It also implies a dual challenge for potential social issuers: the market is more watchful than ever for perceived greenwashing and socialwashing, but unlike in the green sector there are few parameters that can be used to allay the risk. “A number of European funds are finding they can’t deliver on the EU Sustainable Finance Disclosure Regulation reporting requirements for Article 9 funds,” says Jenkins. “In this context, what has happened with the social taxonomy creates more challenges.”


Even so, Australian sustainable finance experts have some confidence that social UOP issuance will continue to deliver at least steady growth. No Australian true corporate issuer has executed a social-bond deal, but this year there have been two Australian dollar social loans. This suggests there is an asset base that can be applied to social UOP debt.

In July, APM Human Services International executed Australia’s first social loan, an A$840 million facility. Opal Healthcare followed in September, with its A$800 million social loan becoming the first in the Australian aged care sector.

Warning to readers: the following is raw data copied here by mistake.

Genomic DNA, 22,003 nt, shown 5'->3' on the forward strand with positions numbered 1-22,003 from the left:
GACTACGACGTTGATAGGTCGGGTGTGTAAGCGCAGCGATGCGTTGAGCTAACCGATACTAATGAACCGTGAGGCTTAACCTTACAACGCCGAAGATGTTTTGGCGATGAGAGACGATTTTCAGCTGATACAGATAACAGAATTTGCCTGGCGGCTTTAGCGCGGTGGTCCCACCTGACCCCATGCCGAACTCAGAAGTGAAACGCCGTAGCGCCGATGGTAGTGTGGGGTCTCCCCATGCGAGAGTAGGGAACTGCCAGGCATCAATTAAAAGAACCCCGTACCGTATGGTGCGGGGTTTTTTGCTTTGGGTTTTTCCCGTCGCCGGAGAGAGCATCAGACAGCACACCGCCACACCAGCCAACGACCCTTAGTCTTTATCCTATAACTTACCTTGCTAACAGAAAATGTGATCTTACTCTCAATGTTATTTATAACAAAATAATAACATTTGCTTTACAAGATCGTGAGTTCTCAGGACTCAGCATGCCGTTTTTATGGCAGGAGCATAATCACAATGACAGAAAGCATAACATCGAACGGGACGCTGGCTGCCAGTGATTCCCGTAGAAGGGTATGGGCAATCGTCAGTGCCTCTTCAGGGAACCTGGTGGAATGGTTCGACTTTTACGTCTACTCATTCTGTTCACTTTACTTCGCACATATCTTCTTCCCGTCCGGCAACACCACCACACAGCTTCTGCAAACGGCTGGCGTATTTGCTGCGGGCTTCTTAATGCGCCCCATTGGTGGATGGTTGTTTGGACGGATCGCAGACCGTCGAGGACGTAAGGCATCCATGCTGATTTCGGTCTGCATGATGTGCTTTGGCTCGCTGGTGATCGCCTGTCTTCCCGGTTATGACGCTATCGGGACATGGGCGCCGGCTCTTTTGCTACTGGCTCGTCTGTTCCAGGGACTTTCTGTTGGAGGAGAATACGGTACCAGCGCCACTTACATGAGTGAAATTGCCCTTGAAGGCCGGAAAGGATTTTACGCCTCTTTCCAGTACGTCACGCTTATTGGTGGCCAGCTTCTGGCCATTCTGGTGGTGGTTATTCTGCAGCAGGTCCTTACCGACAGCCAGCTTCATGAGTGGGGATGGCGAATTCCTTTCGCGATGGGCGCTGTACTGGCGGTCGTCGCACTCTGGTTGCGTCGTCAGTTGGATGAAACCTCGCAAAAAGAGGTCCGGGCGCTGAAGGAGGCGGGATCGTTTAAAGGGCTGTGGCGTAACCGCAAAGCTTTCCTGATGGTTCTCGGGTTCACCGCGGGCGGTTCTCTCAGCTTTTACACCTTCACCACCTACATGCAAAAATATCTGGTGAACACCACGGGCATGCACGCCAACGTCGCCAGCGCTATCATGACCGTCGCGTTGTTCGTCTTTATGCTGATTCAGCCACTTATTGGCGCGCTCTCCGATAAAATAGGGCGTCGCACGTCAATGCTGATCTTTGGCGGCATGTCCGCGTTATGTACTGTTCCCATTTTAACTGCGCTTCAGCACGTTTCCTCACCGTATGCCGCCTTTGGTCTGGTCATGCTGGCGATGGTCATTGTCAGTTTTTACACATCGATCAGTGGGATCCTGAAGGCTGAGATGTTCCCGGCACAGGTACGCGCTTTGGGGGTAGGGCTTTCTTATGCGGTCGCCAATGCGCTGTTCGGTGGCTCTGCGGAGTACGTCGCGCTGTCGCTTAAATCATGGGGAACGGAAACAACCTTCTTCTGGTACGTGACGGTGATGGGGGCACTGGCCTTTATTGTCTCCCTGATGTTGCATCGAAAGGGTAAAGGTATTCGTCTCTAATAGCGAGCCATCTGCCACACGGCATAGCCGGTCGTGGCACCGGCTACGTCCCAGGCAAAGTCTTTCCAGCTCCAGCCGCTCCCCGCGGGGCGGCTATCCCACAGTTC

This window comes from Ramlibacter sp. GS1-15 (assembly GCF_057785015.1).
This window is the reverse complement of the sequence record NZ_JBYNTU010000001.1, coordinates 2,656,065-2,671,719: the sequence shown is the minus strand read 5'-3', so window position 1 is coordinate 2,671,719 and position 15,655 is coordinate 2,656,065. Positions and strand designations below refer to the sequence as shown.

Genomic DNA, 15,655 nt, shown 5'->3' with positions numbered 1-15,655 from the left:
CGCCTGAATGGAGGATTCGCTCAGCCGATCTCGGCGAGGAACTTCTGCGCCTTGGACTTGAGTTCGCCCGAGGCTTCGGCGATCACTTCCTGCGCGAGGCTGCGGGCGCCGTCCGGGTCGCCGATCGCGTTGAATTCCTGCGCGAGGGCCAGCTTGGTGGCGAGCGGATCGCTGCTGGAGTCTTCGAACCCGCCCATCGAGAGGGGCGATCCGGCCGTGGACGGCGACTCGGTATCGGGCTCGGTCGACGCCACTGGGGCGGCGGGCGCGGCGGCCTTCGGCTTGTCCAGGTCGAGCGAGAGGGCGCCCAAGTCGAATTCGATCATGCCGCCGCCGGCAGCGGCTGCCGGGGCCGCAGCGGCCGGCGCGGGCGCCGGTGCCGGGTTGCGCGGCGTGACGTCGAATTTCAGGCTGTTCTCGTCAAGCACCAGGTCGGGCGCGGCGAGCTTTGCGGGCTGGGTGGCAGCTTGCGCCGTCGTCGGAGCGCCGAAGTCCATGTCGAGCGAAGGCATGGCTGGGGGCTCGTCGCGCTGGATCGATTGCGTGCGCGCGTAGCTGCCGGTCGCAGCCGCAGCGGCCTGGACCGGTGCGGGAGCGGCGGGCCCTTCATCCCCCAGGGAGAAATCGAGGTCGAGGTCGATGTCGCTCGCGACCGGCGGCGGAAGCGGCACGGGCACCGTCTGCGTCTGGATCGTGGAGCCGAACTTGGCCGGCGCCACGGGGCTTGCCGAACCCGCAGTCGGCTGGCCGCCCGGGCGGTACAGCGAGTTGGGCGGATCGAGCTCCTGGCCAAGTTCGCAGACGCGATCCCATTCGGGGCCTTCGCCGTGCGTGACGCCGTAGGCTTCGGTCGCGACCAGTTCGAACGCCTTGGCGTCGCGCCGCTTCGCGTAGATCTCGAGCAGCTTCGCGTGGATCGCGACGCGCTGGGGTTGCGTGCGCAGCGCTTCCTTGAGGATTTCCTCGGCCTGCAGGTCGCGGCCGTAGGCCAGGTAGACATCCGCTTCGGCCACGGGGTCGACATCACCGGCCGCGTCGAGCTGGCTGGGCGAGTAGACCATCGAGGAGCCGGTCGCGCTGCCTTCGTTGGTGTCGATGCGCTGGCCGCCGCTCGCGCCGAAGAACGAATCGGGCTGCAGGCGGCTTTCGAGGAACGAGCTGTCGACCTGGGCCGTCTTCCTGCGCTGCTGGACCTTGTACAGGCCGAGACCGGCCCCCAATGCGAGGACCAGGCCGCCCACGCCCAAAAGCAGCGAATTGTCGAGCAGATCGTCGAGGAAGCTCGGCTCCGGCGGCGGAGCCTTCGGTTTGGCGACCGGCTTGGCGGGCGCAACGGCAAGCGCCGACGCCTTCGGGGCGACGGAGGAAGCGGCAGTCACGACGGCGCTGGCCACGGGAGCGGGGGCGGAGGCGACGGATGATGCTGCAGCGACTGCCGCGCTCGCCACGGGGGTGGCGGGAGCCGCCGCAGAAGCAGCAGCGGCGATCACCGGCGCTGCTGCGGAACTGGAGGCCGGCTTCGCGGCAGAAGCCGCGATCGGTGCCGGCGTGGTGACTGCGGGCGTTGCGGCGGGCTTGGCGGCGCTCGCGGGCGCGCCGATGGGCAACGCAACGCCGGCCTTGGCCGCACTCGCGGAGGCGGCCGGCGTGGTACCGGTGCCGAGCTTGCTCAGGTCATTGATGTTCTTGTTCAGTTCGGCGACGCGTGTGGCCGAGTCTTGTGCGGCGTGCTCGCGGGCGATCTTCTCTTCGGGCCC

NBN Co has issued green bonds and laid the groundwork for social use of proceeds in its sustainability financing framework. The framework states the company would issue under the SBP categories of access to essential services, and socioeconomic advancement and empowerment. The project itself would help connect under-served regional and remote communities to the broadband network.

The quietest sector for GSS issuance in Australia has been financial institutions. The local major banks made some of the first strides in green-bond issuance and also printed some of the first social bonds locally, but momentum and consistent supply have not eventuated. NAB printed Australia’s first social bond, in 2017, while ANZ Banking Group priced a tier-two bond aligned with the SDGs – which included social assets – in 2020. Neither bank has returned to the domestic social-bond market, though ANZ has issued SDG bonds in Europe. Virtually all the balance of financial institution social- and sustainability-bond issuance in Australian dollars has come from Korean banks in the Kangaroo market.